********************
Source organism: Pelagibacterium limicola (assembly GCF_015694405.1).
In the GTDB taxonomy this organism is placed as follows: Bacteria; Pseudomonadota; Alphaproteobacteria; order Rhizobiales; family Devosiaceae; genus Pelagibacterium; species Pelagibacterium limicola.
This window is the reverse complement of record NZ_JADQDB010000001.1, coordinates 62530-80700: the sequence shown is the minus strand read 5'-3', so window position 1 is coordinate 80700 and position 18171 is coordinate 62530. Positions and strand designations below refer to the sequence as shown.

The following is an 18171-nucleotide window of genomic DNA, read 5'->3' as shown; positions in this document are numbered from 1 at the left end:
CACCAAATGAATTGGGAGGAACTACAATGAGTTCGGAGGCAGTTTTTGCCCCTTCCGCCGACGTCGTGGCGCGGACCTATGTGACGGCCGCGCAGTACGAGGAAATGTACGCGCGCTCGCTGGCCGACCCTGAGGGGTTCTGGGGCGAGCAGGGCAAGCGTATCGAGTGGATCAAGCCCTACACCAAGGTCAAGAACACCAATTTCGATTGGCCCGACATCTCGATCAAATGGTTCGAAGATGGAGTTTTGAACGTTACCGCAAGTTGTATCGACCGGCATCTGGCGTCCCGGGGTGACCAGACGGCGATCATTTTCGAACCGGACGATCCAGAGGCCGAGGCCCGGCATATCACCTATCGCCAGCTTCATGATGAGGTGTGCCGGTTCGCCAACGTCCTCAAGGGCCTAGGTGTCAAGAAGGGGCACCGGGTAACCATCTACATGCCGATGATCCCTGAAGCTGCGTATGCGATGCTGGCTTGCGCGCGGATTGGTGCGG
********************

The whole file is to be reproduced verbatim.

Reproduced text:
Source organism: Pelagibacterium limicola (assembly GCF_015694405.1).
In the GTDB taxonomy this organism is placed as follows: Bacteria; Pseudomonadota; Alphaproteobacteria; order Rhizobiales; family Devosiaceae; genus Pelagibacterium; species Pelagibacterium limicola.
This window is the reverse complement of record NZ_JADQDB010000001.1, coordinates 62530-80700: the sequence shown is the minus strand read 5'-3', so window position 1 is coordinate 80700 and position 18171 is coordinate 62530. Positions and strand designations below refer to the sequence as shown.

The following is an 18171-nucleotide window of genomic DNA, read 5'->3' as shown; positions in this document are numbered from 1 at the left end:
CACCAAATGAATTGGGAGGAACTACAATGAGTTCGGAGGCAGTTTTTGCCCCTTCCGCCGACGTCGTGGCGCGGACCTATGTGACGGCCGCGCAGTACGAGGAAATGTACGCGCGCTCGCTGGCCGACCCTGAGGGGTTCTGGGGCGAGCAGGGCAAGCGTATCGAGTGGATCAAGCCCTACACCAAGGTCAAGAACACCAATTTCGATTGGCCCGACATCTCGATCAAATGGTTCGAAGATGGAGTTTTGAACGTTACCGCAAGTTGTATCGACCGGCATCTGGCGTCCCGGGGTGACCAGACGGCGATCATTTTCGAACCGGACGATCCAGAGGCCGAGGCCCGGCATATCACCTATCGCCAGCTTCATGATGAGGTGTGCCGGTTCGCCAACGTCCTCAAGGGCCTAGGTGTCAAGAAGGGGCACCGGGTAACCATCTACATGCCGATGATCCCTGAAGCTGCGTATGCGATGCTGGCTTGCGCGCGGATTGGTGCGG